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Energy and Commerce Committee Members Continue to Closely Monitor Coronavirus


WASHINGTON, DC – Energy and Commerce Committee Members continue to closely monitor the international coronavirus outbreak. Today, Members received a briefing on the virus and the U.S. and international response from Dr. Robert Redfield, Director of the Centers for Disease Control and Prevention (CDC), Dr. Anthony Fauci, Director of the National Institute of Allergy and Infectious Diseases, National Institutes of Health (NIH), Dr. Robert Kadlec, Assistant Secretary for Preparedness and Response, U.S. Department of Health and Human Services, and RADM Denise Hinton, Chief Scientist, U.S. Food and Drug Administration (FDA).

Energy and Commerce Committee Members and staff at a Coronavirus briefing

Dr. Redfield told Members that, at this time, the immediate risk to the American people from the coronavirus is low. Dr. Redfield and Dr. Kadlec also described the extensive public health efforts being conducted in the U.S. to minimize the spread of the virus. Dr. Fauci and RADM Hinton described the current research efforts underway to identify diagnostics, therapeutics, and vaccines that could help in the effort to combat this virus. After remarks from the briefers, Members asked questions about the novel coronavirus.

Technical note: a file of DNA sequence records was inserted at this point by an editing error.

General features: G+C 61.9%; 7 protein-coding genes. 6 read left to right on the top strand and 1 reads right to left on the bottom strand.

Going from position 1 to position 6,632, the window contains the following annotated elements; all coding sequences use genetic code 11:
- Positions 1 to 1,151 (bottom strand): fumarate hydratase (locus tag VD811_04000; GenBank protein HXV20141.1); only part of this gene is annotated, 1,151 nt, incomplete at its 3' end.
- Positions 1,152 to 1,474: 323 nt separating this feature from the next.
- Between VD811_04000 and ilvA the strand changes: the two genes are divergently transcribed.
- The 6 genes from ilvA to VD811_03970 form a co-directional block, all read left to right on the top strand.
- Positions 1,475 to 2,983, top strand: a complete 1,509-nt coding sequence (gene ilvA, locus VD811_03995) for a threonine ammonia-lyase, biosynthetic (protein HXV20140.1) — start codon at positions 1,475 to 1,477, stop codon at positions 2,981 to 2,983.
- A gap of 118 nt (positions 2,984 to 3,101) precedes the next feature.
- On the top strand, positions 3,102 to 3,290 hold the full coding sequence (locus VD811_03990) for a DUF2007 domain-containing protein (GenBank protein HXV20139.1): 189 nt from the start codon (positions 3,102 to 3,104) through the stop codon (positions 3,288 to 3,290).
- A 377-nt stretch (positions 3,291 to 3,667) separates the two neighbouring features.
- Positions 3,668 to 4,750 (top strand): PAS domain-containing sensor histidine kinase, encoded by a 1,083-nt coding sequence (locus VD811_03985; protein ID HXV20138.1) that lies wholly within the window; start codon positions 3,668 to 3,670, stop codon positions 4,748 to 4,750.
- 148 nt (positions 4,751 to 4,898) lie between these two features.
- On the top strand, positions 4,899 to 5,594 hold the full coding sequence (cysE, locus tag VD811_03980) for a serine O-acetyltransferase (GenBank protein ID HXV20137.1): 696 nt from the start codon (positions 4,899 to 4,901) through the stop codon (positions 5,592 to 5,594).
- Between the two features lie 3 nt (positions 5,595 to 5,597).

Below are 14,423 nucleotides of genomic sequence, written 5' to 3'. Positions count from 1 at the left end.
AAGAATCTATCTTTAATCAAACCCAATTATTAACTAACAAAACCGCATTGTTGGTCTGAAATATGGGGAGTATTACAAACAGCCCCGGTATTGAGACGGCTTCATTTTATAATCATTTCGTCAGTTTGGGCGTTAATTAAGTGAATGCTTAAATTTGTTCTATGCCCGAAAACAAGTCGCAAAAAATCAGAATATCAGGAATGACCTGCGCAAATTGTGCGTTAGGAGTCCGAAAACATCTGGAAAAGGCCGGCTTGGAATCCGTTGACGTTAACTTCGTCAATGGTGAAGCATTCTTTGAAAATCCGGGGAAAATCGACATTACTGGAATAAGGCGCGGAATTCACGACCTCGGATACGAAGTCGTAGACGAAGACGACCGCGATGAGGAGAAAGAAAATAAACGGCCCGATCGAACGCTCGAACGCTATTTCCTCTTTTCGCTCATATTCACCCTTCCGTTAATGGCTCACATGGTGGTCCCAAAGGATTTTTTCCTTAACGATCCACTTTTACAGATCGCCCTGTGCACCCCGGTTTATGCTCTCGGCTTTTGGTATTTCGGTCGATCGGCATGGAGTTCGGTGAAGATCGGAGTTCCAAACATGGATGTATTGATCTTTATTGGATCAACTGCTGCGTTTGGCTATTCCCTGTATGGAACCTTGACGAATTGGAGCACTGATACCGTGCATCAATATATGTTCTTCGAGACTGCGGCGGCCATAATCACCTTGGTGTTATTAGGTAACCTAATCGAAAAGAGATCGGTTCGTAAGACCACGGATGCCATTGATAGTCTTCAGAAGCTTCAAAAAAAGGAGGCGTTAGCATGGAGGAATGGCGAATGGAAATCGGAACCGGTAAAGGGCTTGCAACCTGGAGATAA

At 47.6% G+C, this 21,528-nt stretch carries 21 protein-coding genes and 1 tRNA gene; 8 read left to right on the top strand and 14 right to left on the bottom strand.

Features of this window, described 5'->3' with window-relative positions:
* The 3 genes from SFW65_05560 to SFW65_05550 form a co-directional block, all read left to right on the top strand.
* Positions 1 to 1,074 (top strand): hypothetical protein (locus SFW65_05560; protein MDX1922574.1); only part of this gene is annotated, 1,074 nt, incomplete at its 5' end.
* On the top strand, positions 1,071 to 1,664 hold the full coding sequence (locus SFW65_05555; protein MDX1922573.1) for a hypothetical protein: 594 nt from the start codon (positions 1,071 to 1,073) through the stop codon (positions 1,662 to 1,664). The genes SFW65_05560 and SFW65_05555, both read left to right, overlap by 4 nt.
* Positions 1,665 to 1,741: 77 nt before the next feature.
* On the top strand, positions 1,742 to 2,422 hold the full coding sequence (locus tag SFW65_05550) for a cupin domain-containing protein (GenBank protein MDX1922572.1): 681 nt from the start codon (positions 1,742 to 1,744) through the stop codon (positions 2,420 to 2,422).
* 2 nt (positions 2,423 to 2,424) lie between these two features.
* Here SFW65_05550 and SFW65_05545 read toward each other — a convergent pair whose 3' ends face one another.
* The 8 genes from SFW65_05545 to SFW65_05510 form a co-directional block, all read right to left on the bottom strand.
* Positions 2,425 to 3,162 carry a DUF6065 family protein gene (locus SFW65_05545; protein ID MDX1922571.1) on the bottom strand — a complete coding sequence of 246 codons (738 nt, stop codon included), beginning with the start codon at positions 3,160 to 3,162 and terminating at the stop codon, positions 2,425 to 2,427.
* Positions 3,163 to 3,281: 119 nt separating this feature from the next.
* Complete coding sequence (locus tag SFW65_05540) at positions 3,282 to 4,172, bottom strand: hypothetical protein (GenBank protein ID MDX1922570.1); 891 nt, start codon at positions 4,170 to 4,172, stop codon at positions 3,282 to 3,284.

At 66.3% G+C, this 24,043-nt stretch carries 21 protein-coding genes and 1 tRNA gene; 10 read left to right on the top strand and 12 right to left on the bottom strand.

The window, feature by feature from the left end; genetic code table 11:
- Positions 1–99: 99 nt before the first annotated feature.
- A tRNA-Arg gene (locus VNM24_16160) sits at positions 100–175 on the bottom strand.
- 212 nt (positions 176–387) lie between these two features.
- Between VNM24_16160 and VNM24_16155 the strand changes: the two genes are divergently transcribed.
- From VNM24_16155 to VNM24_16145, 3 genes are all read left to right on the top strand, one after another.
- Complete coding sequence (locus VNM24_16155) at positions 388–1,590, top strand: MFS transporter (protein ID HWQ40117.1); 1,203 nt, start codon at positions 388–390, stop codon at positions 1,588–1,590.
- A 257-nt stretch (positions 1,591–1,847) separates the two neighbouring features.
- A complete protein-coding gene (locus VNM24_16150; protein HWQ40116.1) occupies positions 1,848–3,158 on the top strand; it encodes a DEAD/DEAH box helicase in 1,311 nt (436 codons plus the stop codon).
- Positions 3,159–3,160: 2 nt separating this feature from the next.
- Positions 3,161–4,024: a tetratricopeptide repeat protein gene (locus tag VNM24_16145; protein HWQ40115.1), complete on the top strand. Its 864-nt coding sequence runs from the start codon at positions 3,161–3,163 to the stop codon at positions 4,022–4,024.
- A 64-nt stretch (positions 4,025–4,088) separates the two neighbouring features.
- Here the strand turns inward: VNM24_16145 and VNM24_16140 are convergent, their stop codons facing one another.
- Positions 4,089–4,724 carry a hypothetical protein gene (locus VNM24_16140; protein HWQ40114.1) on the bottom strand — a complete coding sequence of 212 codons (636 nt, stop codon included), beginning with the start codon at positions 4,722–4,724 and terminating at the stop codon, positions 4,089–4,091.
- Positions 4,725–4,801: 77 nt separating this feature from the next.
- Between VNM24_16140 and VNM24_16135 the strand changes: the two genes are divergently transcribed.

There are six confirmed cases in four states: Washington, Illinois, California and Arizona.

This is a rapidly changing situation, and the public should take certain precautions, listed on the CDC’s website here under “CDC Recommends.” There is a Level 3 travel advisory to China issued by the Department of State and CDC, meaning Americans should avoid nonessential travel to China.

As the country is currently in the midst of flu season, the Department of Health and Human Services also emphasized the need to get vaccinated for the flu. The CDC estimates that the flu, since 2010, is responsible between 12,000 and 61,000 deaths each year in the United States. Preliminary data shows 34,157 and 61,000 people died from the flu in 2018-2019 and 2017-2018, respectively. Information on the flu can be found here.

The CDC website has up-to-date info on the Coronavirus. Click here for the website.

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